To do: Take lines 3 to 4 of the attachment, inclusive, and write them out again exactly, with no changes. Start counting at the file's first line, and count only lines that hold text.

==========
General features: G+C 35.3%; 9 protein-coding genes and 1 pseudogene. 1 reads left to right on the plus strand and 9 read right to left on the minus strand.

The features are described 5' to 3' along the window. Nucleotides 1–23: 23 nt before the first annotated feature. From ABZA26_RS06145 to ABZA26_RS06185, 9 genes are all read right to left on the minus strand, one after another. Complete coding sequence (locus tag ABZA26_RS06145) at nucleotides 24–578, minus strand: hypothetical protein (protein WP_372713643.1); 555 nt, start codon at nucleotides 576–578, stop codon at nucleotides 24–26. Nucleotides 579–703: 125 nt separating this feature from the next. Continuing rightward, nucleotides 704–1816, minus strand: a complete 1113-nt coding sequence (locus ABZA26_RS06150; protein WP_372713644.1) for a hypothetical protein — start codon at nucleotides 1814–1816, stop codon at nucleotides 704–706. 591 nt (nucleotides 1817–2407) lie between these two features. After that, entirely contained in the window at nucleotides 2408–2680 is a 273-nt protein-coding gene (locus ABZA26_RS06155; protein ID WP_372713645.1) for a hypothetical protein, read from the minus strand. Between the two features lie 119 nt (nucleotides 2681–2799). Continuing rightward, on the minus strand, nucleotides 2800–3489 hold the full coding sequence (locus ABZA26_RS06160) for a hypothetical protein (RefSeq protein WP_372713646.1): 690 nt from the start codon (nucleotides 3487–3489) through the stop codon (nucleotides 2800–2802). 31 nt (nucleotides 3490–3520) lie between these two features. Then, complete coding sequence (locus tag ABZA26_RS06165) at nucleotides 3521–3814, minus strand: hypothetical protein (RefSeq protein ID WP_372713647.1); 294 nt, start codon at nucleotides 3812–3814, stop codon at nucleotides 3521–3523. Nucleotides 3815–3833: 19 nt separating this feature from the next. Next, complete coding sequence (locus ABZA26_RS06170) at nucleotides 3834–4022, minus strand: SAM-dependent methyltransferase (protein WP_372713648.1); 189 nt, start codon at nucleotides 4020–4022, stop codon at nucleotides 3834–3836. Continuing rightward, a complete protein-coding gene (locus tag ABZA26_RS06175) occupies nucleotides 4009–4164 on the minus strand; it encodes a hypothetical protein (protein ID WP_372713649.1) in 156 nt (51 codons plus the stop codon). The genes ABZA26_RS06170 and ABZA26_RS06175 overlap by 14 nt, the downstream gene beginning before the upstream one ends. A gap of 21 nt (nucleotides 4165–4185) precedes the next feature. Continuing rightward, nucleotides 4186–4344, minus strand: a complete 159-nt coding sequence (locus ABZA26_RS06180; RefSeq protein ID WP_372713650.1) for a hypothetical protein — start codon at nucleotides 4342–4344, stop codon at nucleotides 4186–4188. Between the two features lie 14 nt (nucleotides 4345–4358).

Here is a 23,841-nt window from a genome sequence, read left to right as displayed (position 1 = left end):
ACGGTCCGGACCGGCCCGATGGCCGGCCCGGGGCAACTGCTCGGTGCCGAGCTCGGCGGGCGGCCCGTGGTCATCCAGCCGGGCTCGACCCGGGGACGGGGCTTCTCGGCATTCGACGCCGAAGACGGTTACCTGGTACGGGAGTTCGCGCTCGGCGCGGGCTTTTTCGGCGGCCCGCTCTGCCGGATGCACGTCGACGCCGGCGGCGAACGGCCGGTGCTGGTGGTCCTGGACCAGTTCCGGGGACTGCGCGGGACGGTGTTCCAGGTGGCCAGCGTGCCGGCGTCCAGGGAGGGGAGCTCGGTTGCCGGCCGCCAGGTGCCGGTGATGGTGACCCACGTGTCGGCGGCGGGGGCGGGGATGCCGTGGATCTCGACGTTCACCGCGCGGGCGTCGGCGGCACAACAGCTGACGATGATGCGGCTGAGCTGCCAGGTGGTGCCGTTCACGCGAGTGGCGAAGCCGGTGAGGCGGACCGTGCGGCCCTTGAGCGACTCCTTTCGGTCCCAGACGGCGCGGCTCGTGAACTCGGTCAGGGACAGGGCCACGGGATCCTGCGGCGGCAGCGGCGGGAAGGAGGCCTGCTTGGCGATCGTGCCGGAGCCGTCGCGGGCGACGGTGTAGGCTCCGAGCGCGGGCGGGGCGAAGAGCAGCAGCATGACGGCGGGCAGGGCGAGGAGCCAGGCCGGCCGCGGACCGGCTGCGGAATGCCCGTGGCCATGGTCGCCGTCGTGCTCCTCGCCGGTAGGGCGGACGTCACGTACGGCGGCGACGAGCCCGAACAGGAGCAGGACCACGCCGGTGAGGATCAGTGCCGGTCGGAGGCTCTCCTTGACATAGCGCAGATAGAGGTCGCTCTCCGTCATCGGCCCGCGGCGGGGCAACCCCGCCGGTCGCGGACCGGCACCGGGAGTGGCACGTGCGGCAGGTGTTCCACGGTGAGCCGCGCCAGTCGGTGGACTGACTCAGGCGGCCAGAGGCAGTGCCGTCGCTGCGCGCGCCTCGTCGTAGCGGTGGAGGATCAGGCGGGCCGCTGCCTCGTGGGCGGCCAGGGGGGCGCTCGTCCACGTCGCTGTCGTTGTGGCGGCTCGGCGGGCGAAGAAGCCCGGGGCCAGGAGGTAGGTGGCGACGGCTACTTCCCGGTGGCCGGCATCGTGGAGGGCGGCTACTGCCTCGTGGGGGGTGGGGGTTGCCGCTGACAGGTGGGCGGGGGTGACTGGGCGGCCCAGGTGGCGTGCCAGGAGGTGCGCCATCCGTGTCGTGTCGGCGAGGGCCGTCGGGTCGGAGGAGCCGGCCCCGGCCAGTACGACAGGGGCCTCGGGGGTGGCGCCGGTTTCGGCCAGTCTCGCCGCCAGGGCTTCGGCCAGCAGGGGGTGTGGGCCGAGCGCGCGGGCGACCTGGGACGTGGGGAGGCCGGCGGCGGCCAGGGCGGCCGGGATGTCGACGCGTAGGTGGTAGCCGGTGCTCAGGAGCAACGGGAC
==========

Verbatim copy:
Here is a 23,841-nt window from a genome sequence, read left to right as displayed (position 1 = left end):
ACGGTCCGGACCGGCCCGATGGCCGGCCCGGGGCAACTGCTCGGTGCCGAGCTCGGCGGGCGGCCCGTGGTCATCCAGCCGGGCTCGACCCGGGGACGGGGCTTCTCGGCATTCGACGCCGAAGACGGTTACCTGGTACGGGAGTTCGCGCTCGGCGCGGGCTTTTTCGGCGGCCCGCTCTGCCGGATGCACGTCGACGCCGGCGGCGAACGGCCGGTGCTGGTGGTCCTGGACCAGTTCCGGGGACTGCGCGGGACGGTGTTCCAGGTGGCCAGCGTGCCGGCGTCCAGGGAGGGGAGCTCGGTTGCCGGCCGCCAGGTGCCGGTGATGGTGACCCACGTGTCGGCGGCGGGGGCGGGGATGCCGTGGATCTCGACGTTCACCGCGCGGGCGTCGGCGGCACAACAGCTGACGATGATGCGGCTGAGCTGCCAGGTGGTGCCGTTCACGCGAGTGGCGAAGCCGGTGAGGCGGACCGTGCGGCCCTTGAGCGACTCCTTTCGGTCCCAGACGGCGCGGCTCGTGAACTCGGTCAGGGACAGGGCCACGGGATCCTGCGGCGGCAGCGGCGGGAAGGAGGCCTGCTTGGCGATCGTGCCGGAGCCGTCGCGGGCGACGGTGTAGGCTCCGAGCGCGGGCGGGGCGAAGAGCAGCAGCATGACGGCGGGCAGGGCGAGGAGCCAGGCCGGCCGCGGACCGGCTGCGGAATGCCCGTGGCCATGGTCGCCGTCGTGCTCCTCGCCGGTAGGGCGGACGTCACGTACGGCGGCGACGAGCCCGAACAGGAGCAGGACCACGCCGGTGAGGATCAGTGCCGGTCGGAGGCTCTCCTTGACATAGCGCAGATAGAGGTCGCTCTCCGTCATCGGCCCGCGGCGGGGCAACCCCGCCGGTCGCGGACCGGCACCGGGAGTGGCACGTGCGGCAGGTGTTCCACGGTGAGCCGCGCCAGTCGGTGGACTGACTCAGGCGGCCAGAGGCAGTGCCGTCGCTGCGCGCGCCTCGTCGTAGCGGTGGAGGATCAGGCGGGCCGCTGCCTCGTGGGCGGCCAGGGGGGCGCTCGTCCACGTCGCTGTCGTTGTGGCGGCTCGGCGGGCGAAGAAGCCCGGGGCCAGGAGGTAGGTGGCGACGGCTACTTCCCGGTGGCCGGCATCGTGGAGGGCGGCTACTGCCTCGTGGGGGGTGGGGGTTGCCGCTGACAGGTGGGCGGGGGTGACTGGGCGGCCCAGGTGGCGTGCCAGGAGGTGCGCCATCCGTGTCGTGTCGGCGAGGGCCGTCGGGTCGGAGGAGCCGGCCCCGGCCAGTACGACAGGGGCCTCGGGGGTGGCGCCGGTTTCGGCCAGTCTCGCCGCCAGGGCTTCGGCCAGCAGGGGGTGTGGGCCGAGCGCGCGGGCGACCTGGGACGTGGGGAGGCCGGCGGCGGCCAGGGCGGCCGGGATGTCGACGCGTAGGTGGTAGCCGGTGCTCAGGAGCAACGGGAC